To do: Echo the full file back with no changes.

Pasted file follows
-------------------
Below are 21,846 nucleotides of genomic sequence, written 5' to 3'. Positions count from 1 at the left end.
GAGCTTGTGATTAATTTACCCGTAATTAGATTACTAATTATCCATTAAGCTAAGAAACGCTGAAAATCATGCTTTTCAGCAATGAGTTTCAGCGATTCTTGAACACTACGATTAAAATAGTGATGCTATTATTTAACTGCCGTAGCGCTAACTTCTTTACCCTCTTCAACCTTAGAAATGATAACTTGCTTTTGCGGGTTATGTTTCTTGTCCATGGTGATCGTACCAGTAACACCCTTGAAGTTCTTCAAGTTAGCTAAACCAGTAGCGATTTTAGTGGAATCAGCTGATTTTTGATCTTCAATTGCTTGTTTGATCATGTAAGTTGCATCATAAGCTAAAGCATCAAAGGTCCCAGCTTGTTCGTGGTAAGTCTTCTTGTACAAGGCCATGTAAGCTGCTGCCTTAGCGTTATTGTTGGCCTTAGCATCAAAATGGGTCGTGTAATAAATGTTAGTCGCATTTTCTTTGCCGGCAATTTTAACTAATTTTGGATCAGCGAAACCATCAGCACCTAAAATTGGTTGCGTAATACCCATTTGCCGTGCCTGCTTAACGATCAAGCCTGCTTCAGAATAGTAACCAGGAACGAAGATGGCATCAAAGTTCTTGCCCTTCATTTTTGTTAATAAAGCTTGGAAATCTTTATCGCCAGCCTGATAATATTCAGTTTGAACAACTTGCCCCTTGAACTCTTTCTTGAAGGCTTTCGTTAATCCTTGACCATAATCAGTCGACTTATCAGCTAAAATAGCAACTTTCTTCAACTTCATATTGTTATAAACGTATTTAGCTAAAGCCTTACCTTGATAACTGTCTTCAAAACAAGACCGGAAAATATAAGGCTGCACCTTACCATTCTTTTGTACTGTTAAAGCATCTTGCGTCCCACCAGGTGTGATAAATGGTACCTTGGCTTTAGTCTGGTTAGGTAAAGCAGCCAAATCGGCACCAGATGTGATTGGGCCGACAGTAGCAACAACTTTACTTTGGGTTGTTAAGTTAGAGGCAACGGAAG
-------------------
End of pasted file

Below are 21,846 nucleotides of genomic sequence, written 5' to 3'. Positions count from 1 at the left end.
GAGCTTGTGATTAATTTACCCGTAATTAGATTACTAATTATCCATTAAGCTAAGAAACGCTGAAAATCATGCTTTTCAGCAATGAGTTTCAGCGATTCTTGAACACTACGATTAAAATAGTGATGCTATTATTTAACTGCCGTAGCGCTAACTTCTTTACCCTCTTCAACCTTAGAAATGATAACTTGCTTTTGCGGGTTATGTTTCTTGTCCATGGTGATCGTACCAGTAACACCCTTGAAGTTCTTCAAGTTAGCTAAACCAGTAGCGATTTTAGTGGAATCAGCTGATTTTTGATCTTCAATTGCTTGTTTGATCATGTAAGTTGCATCATAAGCTAAAGCATCAAAGGTCCCAGCTTGTTCGTGGTAAGTCTTCTTGTACAAGGCCATGTAAGCTGCTGCCTTAGCGTTATTGTTGGCCTTAGCATCAAAATGGGTCGTGTAATAAATGTTAGTCGCATTTTCTTTGCCGGCAATTTTAACTAATTTTGGATCAGCGAAACCATCAGCACCTAAAATTGGTTGCGTAATACCCATTTGCCGTGCCTGCTTAACGATCAAGCCTGCTTCAGAATAGTAACCAGGAACGAAGATGGCATCAAAGTTCTTGCCCTTCATTTTTGTTAATAAAGCTTGGAAATCTTTATCGCCAGCCTGATAATATTCAGTTTGAACAACTTGCCCCTTGAACTCTTTCTTGAAGGCTTTCGTTAATCCTTGACCATAATCAGTCGACTTATCAGCTAAAATAGCAACTTTCTTCAACTTCATATTGTTATAAACGTATTTAGCTAAAGCCTTACCTTGATAACTGTCTTCAAAACAAGACCGGAAAATATAAGGCTGCACCTTACCATTCTTTTGTACTGTTAAAGCATCTTGCGTCCCACCAGGTGTGATAAATGGTACCTTGGCTTTAGTCTGGTTAGGTAAAGCAGCCAAATCGGCACCAGATGTGATTGGGCCGACAGTAGCAACAACTTTACTTTGGGTTGTTAAGTTAGAGGCAACGGAAG